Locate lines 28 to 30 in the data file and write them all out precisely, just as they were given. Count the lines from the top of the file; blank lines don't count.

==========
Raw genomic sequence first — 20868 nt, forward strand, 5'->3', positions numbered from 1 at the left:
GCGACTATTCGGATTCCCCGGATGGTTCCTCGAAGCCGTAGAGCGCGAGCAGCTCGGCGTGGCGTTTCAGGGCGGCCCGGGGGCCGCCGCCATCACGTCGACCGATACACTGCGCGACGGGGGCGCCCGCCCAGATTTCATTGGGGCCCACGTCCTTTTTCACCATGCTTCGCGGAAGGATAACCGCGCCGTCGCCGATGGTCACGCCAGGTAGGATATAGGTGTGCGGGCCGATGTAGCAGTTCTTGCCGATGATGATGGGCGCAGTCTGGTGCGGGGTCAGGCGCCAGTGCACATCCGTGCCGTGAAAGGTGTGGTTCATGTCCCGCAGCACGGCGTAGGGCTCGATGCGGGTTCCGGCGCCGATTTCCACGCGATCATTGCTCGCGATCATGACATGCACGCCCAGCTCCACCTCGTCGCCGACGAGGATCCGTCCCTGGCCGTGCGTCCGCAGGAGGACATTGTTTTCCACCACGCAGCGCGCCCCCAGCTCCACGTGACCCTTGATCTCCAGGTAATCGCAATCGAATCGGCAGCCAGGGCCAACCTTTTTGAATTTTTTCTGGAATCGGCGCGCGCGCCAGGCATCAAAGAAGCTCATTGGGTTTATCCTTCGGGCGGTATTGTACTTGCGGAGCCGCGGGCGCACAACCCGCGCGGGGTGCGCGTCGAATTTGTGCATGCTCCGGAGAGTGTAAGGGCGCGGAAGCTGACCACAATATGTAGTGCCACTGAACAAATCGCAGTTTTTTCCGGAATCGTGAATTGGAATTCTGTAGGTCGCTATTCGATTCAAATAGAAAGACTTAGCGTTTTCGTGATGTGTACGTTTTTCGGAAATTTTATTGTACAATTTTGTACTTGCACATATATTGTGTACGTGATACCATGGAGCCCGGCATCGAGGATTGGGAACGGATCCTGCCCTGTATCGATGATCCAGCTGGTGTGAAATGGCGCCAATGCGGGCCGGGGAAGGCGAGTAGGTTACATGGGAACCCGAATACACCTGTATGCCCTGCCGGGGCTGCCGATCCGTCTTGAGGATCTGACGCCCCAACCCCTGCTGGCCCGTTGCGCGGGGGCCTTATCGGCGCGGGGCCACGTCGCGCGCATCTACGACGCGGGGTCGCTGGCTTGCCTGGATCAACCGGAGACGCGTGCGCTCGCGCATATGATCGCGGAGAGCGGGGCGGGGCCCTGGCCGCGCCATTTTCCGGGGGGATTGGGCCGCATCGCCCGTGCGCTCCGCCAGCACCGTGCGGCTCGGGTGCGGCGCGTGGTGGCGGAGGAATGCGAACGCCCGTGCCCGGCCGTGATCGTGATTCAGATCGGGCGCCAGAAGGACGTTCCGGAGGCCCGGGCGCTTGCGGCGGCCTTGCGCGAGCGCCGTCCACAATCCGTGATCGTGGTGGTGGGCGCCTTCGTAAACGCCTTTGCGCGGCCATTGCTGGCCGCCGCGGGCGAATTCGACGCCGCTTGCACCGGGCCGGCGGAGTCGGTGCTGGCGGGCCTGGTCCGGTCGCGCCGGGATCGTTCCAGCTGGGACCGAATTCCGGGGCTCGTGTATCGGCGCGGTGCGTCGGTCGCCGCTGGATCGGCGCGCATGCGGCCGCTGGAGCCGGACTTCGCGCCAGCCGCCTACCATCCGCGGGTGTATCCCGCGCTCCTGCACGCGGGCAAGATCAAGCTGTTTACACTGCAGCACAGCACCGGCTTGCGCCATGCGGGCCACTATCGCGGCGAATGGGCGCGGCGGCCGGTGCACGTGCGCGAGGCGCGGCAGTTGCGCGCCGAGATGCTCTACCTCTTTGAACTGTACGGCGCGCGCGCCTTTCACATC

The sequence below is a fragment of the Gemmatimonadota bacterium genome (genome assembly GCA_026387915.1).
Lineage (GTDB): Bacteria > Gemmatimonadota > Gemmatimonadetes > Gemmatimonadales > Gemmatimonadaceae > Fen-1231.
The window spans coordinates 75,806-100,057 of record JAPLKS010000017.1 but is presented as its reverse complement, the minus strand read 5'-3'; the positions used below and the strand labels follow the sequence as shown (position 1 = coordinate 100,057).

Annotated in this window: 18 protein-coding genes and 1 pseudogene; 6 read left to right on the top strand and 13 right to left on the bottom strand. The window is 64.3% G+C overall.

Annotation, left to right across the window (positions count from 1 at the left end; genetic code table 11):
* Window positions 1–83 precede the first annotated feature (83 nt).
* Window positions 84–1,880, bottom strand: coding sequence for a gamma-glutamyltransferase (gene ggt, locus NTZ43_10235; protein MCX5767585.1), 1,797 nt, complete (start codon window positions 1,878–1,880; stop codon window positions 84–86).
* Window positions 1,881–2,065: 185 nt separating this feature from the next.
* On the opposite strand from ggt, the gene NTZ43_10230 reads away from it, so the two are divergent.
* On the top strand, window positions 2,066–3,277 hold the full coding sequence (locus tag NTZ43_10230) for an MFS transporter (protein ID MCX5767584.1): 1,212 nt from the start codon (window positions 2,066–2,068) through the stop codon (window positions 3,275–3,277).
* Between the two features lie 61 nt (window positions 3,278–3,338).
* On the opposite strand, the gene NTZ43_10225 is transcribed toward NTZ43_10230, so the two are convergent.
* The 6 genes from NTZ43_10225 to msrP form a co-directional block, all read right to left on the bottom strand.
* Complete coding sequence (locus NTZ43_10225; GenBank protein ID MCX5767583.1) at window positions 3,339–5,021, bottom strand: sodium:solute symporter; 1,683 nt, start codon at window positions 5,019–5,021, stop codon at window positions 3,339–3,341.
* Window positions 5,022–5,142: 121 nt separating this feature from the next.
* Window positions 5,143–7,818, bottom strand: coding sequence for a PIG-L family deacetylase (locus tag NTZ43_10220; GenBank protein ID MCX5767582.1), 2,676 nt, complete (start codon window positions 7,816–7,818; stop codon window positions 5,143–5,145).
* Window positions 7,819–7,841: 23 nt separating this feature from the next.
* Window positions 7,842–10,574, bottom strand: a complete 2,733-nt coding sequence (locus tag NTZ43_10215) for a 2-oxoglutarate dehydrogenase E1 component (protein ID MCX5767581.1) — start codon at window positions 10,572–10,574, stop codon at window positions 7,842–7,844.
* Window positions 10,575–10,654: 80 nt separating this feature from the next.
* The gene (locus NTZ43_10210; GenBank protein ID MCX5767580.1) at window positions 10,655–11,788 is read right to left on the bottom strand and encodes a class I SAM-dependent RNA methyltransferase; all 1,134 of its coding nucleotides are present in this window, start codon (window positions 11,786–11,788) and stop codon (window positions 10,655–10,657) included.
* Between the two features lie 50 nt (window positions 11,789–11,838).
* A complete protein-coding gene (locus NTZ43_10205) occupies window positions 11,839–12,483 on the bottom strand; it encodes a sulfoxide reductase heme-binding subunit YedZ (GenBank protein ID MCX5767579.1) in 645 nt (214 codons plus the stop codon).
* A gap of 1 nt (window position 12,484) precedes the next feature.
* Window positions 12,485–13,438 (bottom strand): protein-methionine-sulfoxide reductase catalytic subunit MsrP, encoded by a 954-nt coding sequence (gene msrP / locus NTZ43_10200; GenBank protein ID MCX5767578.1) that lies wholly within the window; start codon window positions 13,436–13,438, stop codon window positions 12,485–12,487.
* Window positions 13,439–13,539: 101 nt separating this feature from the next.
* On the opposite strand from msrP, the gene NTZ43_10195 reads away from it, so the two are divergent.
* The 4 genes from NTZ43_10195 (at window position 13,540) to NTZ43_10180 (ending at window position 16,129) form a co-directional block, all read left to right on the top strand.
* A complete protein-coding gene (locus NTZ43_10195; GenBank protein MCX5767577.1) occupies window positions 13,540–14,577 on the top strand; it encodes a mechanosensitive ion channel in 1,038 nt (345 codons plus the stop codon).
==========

* On the opposite strand from msrP, the gene NTZ43_10195 reads away from it, so the two are divergent.
* The 4 genes from NTZ43_10195 (at window position 13,540) to NTZ43_10180 (ending at window position 16,129) form a co-directional block, all read left to right on the top strand.
* A complete protein-coding gene (locus NTZ43_10195; GenBank protein MCX5767577.1) occupies window positions 13,540–14,577 on the top strand; it encodes a mechanosensitive ion channel in 1,038 nt (345 codons plus the stop codon).